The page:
Interview | Toby Litt | Author of the Week

Toby Litt grew up in Bedfordshire. He has worked as a teacher, bookseller and subtitler. A graduate of Malcolm Bradbury’s Creative Writing M.A. at the University of East Anglia, Toby is a Granta Best of Young British Novelist and a regular on Radio 3’s The Verb. He edited the 13th edition of New Writing (the British Council’s annual anthology of the finest contemporary writing in fiction, non-fiction and poetry). His story ‘John and John’ won the Manchester Fiction Prize. He teaches creative writing at Birkbeck College. The author of over fifteen books, Toby Litt’s latest book, Wrestliana, is a memoir which interweaves reminiscences and an exploration of manhood.

How has Ampthill changed from when you were growing up there in the 1970s?
When I was five or six, there was a dairy a few doors along from our house. It had a Mynah bird, in a side room, in a cage, which would occasionally say a word: a word that shocked my mother, if I was lucky. The diary sold milk, butter and chestnut yogurts from a refrigerated glass display cabinet. When I remember details like this, I start to believe I grew up on the peripheries of a story by Isaac Bashevis Singer.
Continue reading Interview | Toby Litt | Author of the Week

Interview | Yan Ge | Author of the Week

Where were you born, and where did you grow up?
I was born in a small town outside of Chengdu, a major city in the southwest of China. And I grew up there. As a teenager, all I wanted was to get out of this place, this muddy, tiny, sleepy town. Years later, when I actually left and lived in Ireland, all I wanted is to go back and to live in the small town where I spent my adolescence. That small town has been lost. It has changed so much. There have been lots of constructions, new buildings, the industrial and high-tech parks and tones of immigrants. The government renamed it last year, making it a district of Chengdu city. My hometown is officially being archived in the history book — there’s no way I can go back now. So I write about it all the time in my stories.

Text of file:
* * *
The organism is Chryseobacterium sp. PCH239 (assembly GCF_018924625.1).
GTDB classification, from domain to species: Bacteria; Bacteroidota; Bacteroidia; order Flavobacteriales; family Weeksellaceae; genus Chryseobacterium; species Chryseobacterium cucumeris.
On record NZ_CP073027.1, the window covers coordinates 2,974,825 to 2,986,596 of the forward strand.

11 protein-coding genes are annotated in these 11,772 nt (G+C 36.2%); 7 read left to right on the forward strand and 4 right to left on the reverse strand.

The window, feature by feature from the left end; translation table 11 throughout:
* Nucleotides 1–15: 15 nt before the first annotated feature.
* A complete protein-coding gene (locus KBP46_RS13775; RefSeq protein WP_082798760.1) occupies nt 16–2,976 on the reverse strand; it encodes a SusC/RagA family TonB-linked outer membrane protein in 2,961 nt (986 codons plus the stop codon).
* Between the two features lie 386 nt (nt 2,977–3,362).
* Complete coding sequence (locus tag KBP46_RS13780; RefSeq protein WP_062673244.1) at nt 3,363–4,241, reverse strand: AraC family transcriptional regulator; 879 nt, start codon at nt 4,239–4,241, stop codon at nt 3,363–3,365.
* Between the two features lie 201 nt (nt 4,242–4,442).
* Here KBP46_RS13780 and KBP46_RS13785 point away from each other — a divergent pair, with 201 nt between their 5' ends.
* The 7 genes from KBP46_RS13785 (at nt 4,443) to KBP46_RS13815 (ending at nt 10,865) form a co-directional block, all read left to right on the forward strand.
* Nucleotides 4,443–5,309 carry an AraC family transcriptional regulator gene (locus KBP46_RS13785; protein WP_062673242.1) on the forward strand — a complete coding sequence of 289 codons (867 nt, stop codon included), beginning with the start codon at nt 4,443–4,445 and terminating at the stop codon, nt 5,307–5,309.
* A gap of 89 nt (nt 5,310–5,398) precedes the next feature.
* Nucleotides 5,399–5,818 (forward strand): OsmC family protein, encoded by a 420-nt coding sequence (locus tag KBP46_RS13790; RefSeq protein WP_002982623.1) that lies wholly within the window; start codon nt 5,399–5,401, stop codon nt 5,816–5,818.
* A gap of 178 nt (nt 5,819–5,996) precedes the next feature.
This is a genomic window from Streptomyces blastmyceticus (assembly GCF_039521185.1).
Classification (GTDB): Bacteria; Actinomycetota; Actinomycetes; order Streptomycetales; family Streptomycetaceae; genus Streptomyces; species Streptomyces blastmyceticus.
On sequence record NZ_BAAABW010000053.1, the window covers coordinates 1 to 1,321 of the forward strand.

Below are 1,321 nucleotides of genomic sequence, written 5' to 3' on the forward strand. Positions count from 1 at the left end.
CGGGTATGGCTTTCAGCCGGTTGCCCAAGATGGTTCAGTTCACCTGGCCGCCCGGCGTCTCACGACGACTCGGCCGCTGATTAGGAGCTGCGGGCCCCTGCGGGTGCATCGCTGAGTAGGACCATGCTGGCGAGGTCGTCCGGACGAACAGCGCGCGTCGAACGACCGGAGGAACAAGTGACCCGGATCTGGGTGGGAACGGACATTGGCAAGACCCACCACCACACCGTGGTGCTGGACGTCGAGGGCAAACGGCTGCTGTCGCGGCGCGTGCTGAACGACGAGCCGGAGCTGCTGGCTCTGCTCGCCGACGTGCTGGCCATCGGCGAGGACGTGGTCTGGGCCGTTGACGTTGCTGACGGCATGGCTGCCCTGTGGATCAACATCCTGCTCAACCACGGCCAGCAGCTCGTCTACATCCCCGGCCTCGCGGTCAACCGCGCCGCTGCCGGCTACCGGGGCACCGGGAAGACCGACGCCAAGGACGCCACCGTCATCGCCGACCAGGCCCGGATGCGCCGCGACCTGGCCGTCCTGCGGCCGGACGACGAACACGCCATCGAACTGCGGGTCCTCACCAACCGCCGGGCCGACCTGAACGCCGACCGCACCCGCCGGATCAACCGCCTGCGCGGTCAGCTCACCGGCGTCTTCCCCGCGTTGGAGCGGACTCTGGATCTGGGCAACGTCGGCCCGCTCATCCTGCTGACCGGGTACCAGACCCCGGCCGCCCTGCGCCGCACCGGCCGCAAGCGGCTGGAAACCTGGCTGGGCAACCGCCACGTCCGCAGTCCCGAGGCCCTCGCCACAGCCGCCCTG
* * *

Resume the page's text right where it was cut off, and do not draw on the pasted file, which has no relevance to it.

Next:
What sorts of books were in your family home?
Both of my parents were Chinese teachers so we have a sizeable collection of Chinese classics, contemporary Chinese fiction, and translated books. I can’t remember I read The Journey to the West for how many times. And I cried a lot when I read Su Tong’s books as a teenager. My parents love Russian writers and I read Gogol and Gorky with them.

Continue reading Interview | Yan Ge | Author of the Week

Interview | Viviana Prado-Núñez | Author of the Week

Where were you born, and where did you grow up?
I was born in San Juan, Puerto Rico and lived in Gurabo until I was five. After that, my mother moved to Maryland so I spent a lot of my time both there and in my father’s house in Puerto Rico. (And in airplanes. Lots and lots of airplanes).

What sorts of books were in your family home?
I’m not sure actually. I know my mother has several boxes of children’s books somewhere in the basement, but I don’t really remember those. Most of my books growing up were from the library. I’d go once a week, stick my nose in the corner of the fantasy section, and come out with an armful. I know it took several years of rereading before my mother finally gave me the Harry Potter box set for Christmas.

Who were early formative influences as a writer?
Sandra Cisneros — she was the first (and only) Latina writer I ever came across in a classroom growing up. After that I think came the epiphany of “Oh, I can use Spanish in my writing?” Also I still credit my fiction teacher at Brown University, Michael Stewart, for teaching me not only how fiction worked, but how to think about writing for myself.

Continue reading Interview | Viviana Prado-Núñez | Author of the Week

Interview | Ian Holding | Author of the Week